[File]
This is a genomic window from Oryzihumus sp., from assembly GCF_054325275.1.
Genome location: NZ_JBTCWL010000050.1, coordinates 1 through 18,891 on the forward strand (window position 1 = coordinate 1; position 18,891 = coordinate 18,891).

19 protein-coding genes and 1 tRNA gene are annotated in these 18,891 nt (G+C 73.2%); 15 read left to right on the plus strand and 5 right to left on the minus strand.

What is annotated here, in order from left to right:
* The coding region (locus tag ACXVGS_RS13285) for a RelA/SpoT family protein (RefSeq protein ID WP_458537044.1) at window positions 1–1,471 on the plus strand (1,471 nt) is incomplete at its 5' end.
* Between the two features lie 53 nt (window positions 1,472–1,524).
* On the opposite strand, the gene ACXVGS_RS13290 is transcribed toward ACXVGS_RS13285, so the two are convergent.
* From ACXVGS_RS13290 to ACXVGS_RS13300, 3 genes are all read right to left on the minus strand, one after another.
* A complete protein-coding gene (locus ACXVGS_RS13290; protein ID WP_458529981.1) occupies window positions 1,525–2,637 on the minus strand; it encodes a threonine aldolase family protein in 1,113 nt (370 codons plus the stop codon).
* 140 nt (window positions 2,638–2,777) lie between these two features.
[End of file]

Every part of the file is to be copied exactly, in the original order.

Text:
This is a genomic window from Oryzihumus sp., from assembly GCF_054325275.1.
Genome location: NZ_JBTCWL010000050.1, coordinates 1 through 18,891 on the forward strand (window position 1 = coordinate 1; position 18,891 = coordinate 18,891).

19 protein-coding genes and 1 tRNA gene are annotated in these 18,891 nt (G+C 73.2%); 15 read left to right on the plus strand and 5 right to left on the minus strand.

What is annotated here, in order from left to right:
* The coding region (locus tag ACXVGS_RS13285) for a RelA/SpoT family protein (RefSeq protein ID WP_458537044.1) at window positions 1–1,471 on the plus strand (1,471 nt) is incomplete at its 5' end.
* Between the two features lie 53 nt (window positions 1,472–1,524).
* On the opposite strand, the gene ACXVGS_RS13290 is transcribed toward ACXVGS_RS13285, so the two are convergent.
* From ACXVGS_RS13290 to ACXVGS_RS13300, 3 genes are all read right to left on the minus strand, one after another.
* A complete protein-coding gene (locus ACXVGS_RS13290; protein ID WP_458529981.1) occupies window positions 1,525–2,637 on the minus strand; it encodes a threonine aldolase family protein in 1,113 nt (370 codons plus the stop codon).
* 140 nt (window positions 2,638–2,777) lie between these two features.